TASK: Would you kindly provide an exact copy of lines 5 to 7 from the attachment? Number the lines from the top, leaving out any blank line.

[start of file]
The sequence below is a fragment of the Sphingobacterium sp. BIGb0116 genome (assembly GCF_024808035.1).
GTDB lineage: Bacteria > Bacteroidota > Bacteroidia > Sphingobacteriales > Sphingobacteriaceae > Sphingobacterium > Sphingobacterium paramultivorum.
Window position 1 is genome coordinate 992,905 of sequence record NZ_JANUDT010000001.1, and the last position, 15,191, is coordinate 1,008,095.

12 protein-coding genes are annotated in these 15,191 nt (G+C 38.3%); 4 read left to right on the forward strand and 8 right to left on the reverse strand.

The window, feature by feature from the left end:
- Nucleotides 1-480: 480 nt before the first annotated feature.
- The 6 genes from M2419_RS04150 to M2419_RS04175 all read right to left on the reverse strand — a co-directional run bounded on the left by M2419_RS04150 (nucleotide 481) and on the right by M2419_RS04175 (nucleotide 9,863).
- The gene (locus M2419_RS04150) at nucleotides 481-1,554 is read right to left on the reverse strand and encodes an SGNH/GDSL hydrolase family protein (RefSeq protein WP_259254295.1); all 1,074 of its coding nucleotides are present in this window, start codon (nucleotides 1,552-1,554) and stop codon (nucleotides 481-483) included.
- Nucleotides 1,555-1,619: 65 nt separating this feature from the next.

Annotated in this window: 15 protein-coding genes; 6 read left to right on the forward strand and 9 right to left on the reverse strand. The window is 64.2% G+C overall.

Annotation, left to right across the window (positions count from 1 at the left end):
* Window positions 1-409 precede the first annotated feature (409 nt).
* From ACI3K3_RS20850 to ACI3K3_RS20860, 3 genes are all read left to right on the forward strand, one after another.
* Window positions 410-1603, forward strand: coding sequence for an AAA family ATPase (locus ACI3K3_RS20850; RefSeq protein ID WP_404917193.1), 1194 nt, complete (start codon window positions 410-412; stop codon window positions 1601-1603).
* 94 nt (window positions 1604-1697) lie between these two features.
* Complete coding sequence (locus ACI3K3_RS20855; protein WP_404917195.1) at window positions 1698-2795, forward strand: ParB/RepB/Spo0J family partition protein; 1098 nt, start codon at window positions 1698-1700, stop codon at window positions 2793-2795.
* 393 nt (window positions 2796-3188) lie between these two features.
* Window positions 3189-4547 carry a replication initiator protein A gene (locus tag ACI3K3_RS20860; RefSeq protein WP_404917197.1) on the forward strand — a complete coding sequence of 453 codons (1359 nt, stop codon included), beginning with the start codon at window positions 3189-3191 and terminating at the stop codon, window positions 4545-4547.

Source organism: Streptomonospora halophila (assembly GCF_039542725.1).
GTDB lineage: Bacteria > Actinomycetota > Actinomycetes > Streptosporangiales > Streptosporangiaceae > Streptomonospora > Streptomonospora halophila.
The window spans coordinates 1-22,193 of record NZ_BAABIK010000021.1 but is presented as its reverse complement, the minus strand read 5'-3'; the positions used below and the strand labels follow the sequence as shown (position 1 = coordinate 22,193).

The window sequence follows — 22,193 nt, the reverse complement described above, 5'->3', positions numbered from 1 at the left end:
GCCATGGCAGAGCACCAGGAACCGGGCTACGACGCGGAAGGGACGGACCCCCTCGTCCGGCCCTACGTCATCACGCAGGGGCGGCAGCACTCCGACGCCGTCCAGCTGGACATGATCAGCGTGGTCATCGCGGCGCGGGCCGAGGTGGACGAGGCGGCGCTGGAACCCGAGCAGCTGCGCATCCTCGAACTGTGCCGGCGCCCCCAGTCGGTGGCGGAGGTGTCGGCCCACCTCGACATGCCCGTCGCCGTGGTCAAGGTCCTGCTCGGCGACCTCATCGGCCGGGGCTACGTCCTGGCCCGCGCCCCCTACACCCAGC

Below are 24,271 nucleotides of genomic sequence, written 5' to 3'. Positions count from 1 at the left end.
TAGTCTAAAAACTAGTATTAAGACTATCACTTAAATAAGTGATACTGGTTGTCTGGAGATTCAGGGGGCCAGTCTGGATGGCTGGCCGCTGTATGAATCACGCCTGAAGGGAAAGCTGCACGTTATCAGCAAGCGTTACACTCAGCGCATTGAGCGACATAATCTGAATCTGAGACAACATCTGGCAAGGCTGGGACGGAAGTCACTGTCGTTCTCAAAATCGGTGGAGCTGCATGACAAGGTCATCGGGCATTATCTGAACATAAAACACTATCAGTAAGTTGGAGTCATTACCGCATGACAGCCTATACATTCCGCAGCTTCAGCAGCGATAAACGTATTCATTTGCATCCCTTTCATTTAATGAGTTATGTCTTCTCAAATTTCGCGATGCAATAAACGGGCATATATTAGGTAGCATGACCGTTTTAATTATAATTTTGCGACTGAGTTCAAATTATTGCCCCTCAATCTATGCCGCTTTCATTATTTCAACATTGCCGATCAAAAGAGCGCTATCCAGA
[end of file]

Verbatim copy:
The window, feature by feature from the left end:
- Nucleotides 1-480: 480 nt before the first annotated feature.
- The 6 genes from M2419_RS04150 to M2419_RS04175 all read right to left on the reverse strand — a co-directional run bounded on the left by M2419_RS04150 (nucleotide 481) and on the right by M2419_RS04175 (nucleotide 9,863).